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Yankees lose on Opening Day for sixth straight season, fall 7-3 to Rays

The Opening Day losing streak has hit six years. That is both a new franchise record and quite annoying. Getting a little tired of seeing 0-1 every year, you guys. A rare dreadful start by Masahiro Tanaka put the Yankees down early on Sunday, and they were never able to get back in the game. The Rays won the season opener 7-3.

(Brian Blanco/Getty)
(Brian Blanco/Getty)

A Bad Start
Not the way you wanna start the season, Masahiro! After allowing four first inning runs total last season — four! — he allowed three in the first inning Sunday. A single by Corey Dickerson, a hustle double by Kevin Kiermaier, and a sac fly by Evan Longoria created the first run. Tanaka should have had his second out of the inning on Brad Miller’s hard hit grounder to first, but the ball got through Greg Bird‘s glove and Miller beat it out. Womp womp. Starlin Castro did a nice job backing up the play to prevent the ball from rolling into the outfield.

What followed was a rarity: a four-pitch walk. Tanaka issued one all last season. One! So, naturally, he issued one to the fifth batter he faced in 2016. Go figure. The walk loaded the bases, so Tanaka was a double play ball away from limiting the damage. He did get the ground ball from Logan Morrison, but it skipped by a diving Ronald Torreyes behind second base …

logan-morrison-single

… and into center field for a two-run single. Blah. A full-sized shortstop might have been able to knock that down and limit it to a one-run single, but alas. (I kid. I kid.) Tanaka was able to escape the inning without allowing any more runs, but the damage had already been done. One inning into the new season, the Spring Training juggernaut Yankees were down 3-0. Baseball.

Tanaka never did settle down after that tough first inning. He gave up a two-run home run to Longoria in the second inning and it was a stupid homer. It hit the top of the short wall in left field and hopped over. Did you know the Rays originally cut out the top of that wall so Carl Crawford could rob home runs years ago? True story. The two-out walk to Kiermaier set that up. Tanaka gave Tampa a free two-out baserunner and Longoria made him pay.

Morrison tacked on a legitimate solo home run to center field in the third inning, then a Tim Beckham double and a Gary Sanchez error created Tampa’s seventh run. Mallex Smith laid down a bunt, Sanchez rushed the throw because Smith is crazy fast, and the throw sailed way wide of first base. Beckham scored on the play and Smith chugged into second. Tanaka faced one more batter, getting Derek Norris to fly out, and that was it. Joe Girardi yanked him.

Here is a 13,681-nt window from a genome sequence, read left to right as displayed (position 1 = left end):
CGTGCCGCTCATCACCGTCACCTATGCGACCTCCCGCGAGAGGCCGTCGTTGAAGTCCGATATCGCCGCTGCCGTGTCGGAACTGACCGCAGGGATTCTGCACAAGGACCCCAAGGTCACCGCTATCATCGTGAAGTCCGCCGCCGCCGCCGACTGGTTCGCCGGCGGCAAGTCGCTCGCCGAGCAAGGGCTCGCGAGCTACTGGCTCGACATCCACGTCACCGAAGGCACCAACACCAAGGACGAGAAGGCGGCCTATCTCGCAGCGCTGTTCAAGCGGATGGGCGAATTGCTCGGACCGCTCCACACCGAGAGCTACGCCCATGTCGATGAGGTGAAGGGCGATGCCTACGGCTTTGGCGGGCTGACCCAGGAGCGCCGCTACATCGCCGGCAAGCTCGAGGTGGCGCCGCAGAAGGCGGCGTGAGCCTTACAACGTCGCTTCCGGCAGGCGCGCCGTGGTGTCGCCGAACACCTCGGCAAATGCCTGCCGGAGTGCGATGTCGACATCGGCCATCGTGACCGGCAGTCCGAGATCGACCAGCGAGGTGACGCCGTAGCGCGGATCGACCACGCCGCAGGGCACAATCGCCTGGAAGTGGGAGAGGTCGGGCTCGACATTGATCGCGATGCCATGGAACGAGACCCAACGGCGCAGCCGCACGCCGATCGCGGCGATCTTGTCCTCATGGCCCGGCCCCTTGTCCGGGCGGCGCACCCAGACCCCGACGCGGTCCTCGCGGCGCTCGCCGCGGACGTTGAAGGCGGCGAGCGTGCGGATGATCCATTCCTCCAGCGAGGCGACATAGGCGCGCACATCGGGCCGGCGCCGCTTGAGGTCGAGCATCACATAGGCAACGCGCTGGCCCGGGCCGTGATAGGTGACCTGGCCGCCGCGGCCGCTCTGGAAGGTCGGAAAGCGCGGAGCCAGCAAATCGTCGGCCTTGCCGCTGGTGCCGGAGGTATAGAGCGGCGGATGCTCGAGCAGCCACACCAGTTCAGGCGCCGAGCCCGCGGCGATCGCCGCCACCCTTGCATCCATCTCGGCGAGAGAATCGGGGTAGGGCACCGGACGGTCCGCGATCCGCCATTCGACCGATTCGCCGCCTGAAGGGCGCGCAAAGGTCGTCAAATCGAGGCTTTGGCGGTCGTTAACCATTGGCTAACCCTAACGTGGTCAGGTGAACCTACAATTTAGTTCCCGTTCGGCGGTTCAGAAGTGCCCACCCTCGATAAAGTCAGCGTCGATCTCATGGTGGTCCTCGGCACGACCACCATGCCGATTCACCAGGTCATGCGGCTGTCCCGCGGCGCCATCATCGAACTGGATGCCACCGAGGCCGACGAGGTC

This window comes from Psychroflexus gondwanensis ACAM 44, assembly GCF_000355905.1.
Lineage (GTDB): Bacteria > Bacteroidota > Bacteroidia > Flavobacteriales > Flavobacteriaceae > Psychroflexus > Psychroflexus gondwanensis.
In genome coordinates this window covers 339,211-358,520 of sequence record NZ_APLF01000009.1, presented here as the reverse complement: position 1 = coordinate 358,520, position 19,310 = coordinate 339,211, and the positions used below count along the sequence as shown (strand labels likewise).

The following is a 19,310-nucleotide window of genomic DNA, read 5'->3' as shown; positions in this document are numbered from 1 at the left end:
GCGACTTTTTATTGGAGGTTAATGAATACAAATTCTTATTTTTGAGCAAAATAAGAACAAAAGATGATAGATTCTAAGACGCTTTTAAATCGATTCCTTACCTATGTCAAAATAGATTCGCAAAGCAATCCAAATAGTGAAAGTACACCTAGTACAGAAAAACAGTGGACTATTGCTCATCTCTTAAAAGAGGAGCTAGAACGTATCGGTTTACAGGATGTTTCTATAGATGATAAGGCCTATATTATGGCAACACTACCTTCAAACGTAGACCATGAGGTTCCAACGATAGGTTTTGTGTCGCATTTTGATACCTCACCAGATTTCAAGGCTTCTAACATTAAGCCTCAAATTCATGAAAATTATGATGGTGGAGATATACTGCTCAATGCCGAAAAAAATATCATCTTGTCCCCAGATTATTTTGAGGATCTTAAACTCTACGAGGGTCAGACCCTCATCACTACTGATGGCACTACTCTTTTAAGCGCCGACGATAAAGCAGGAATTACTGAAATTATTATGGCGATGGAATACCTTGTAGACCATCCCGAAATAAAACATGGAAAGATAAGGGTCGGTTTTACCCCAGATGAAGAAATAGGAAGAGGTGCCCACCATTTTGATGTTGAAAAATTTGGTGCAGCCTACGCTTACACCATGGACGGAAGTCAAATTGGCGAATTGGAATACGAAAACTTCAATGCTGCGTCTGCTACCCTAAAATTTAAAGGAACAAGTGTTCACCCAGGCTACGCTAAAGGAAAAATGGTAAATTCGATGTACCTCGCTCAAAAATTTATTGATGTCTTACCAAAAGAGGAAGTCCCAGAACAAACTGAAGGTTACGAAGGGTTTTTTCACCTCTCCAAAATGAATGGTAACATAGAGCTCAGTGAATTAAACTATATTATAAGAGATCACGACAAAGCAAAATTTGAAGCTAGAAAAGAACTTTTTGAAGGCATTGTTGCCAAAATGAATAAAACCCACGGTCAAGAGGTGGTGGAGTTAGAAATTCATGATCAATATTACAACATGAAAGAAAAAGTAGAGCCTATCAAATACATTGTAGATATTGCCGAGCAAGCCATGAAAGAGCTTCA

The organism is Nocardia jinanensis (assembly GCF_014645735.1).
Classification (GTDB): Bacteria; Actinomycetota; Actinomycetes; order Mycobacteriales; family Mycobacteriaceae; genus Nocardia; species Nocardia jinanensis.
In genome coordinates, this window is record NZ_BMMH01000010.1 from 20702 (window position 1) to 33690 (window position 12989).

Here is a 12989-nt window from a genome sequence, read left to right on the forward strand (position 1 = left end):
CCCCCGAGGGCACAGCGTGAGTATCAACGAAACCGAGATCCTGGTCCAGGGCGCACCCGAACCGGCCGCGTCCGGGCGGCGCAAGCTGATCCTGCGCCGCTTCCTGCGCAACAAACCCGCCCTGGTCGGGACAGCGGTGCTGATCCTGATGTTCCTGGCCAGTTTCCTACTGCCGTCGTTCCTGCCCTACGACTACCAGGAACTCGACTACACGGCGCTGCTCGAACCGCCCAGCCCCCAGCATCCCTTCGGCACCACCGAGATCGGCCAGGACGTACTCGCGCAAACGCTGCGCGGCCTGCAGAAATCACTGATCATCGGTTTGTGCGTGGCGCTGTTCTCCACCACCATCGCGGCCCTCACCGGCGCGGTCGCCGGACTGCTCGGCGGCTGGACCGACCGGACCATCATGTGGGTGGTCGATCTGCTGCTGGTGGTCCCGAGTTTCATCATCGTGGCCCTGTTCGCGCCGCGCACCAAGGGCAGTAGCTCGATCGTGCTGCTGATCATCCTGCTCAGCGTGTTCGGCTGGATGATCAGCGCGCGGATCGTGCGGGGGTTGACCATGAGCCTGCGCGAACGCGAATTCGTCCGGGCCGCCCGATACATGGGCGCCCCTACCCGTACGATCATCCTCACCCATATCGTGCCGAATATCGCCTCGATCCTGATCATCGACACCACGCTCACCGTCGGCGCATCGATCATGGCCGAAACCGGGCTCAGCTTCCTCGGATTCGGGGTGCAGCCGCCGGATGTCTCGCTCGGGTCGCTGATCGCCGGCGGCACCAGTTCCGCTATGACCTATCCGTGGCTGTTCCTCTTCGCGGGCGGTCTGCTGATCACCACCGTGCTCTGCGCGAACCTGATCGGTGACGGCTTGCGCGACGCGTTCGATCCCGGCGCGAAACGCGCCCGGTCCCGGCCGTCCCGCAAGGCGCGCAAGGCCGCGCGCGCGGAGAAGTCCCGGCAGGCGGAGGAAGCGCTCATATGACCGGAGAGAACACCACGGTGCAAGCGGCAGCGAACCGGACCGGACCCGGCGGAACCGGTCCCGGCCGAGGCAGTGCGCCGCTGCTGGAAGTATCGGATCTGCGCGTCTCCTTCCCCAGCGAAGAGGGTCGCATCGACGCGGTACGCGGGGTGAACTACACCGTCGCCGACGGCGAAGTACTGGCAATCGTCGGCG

The total damage: seven runs on eight hits, including two home runs, and two walks in 2.2 innings. Tanaka threw 67 pitches to get eight outs. The seven earned runs are a career high — he had allowed seven runs on four other occasions, though there were unearned runs involved — and the 2.2 innings are the second fewest of his career. (He had a 1.2-inning start in 2014.) This was only the fourth time in 76 starts with the Yankees that Tanaka failed to complete five full innings.

Overall, Tanaka just never really looked like himself on the mound. He was missing his spots by a lot — Sanchez made several nice stops on pitches in the dirt and well wide of the plate — and he fell behind a ton of hitters. In fact, Tanaka faced 18 hitters, and only eight saw a first pitch strike. Five of the 18 saw a hitter friendly 2-0 or 3-1 count, which is bad news. Good to get the worst start of the year out of the way early, I guess. Shake it off and go get ’em in five days, Masahiro.

(Brian Blanco/Getty)
(Brian Blanco/Getty)

Two Runs Early, One Run Late
Following that ugly bottom of the first inning, we were all hoping the Yankees would answer right back, and hey, they did. Back-to-back singles by Castro and Chase Headley — Castro beat out an infield single and Headley squibbed a grounder to beat the shift — set up Aaron Judge for an RBI double. Chris Archer hung a first pitch slider and Judge hooked it to left field. That scored one run. Torreyes followed with a run-scoring ground out for the second run. Just like that, it was 3-2 and the Yankees were right back in the game. Then Tanaka barfed all over it.

Archer did what Tanaka could not do after that: he settled down. Following the Judge double, Archer retired 14 of the next 15 batters he faced on 53 total pitches. That streak ended when Castro and Headley strung together another set of back-to-back singles, this time leading off the seventh inning. Castro lined a single to center and Headley bunted to beat the shift. Pretty much a perfect bunt, it was. Archer’s pitch count was rising, so that seventh inning rally was New York’s last best chance to get back in the game.